The gay marriage paradox: as acceptance rises, so do legal barriers
President Obama's embrace of gay marriage mirrors growing support among many Americans, but states continue to ban it. The US Supreme Court could play a key role.
Brad Loper/The Dallas Morning News/AP
When President Obama came out in favor of gay marriage on May 9 – the first time an American president had made such a declaration – he electrified a long-roiling debate.
To gay-marriage supporters, the right to marry confers public acknowledgment that a same-sex union is normal and legitimate. It also serves as a protection to gay couples and their children.
To opponents, same-sex marriage is a violation of nature that goes against thousands of years of human history and, to some, signals a decline of civilization. For many opponents, it is an affront to God.
Then there’s the murky middle, people who may be evolving in their views, as Mr. Obama was until recently, but still aren’t sure where to land.
Obama’s public shift also shined a light on an apparent disconnect: growing public support for gay marriage even as legal barriers have grown around it. Support for same-sex marriage has risen substantially since 2003, when Massachusetts became the first state to legalize it. About half of Americans support it, up from about a third just 10 years ago, polls show.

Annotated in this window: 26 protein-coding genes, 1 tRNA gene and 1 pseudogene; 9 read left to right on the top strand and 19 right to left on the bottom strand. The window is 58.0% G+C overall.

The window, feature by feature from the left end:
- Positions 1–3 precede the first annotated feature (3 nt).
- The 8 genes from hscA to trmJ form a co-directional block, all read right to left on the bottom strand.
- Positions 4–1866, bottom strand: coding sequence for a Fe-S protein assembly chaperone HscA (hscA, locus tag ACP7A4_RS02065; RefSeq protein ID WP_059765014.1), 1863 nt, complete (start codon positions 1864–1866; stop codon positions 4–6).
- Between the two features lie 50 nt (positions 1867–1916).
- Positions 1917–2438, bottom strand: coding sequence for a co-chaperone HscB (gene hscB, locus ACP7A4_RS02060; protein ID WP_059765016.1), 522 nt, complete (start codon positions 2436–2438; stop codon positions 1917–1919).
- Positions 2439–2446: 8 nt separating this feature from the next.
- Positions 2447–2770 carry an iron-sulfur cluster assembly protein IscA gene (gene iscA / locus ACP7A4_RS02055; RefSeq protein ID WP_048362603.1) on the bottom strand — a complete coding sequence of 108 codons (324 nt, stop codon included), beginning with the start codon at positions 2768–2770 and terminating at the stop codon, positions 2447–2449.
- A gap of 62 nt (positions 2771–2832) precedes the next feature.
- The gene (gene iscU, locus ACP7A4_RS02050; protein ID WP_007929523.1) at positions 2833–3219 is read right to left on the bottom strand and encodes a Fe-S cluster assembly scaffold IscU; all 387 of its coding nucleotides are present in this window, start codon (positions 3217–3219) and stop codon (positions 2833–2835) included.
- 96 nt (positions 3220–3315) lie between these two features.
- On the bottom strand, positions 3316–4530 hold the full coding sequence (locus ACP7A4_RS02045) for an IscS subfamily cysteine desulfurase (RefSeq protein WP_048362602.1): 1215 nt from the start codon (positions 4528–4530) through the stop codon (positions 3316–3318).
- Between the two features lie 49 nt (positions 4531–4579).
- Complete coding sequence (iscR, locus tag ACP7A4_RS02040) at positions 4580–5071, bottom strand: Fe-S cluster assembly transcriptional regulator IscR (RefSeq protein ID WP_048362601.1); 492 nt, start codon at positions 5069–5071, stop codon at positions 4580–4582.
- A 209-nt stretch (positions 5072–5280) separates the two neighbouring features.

But the advent of gay marriage in Massachusetts had another effect: Alarmed, conservative activists started putting the issue before voters. So far, they have succeeded in curbing it every time. Including North Carolina’s vote May 8, voters in 31 states have approved constitutional amendments against same-sex marriage; another 10 states have statutory bans. In six states – all in the Northeast except for Iowa – and the District of Columbia, gay marriage is legal. Others allow civil unions and other forms of domestic partnership.
The map is still sorting itself out. In November, voters in Maine and Minnesota, and likely Maryland and Washington – all states that voted for Obama in 2008 – will face ballot measures on gay marriage. With some, if not all, supporters of gay marriage have a shot at ending their losing streak.
Rhode Island, which allows civil unions but not gay marriage, now recognizes gay marriages performed in other states. In the next few years, a few more states are expected to approve constitutional bans as others work to undo theirs. Hanging over this emerging patchwork is the US Supreme Court, with multiple cases heading to its doorstep.
The pace of change has been dizzying. When Brian Powell, a sociologist at Indiana University in Bloomington, began interviewing Americans nationwide in 2003 for a book on attitudes toward gay marriage, discomfort with the topic was palpable.
“Many people would lower their voice when they would say the word ‘gay,’ as if they were talking about a disease,” says Mr. Powell, co-author of “Counted Out: Same-sex Relations and Americans’ Definitions of Family.”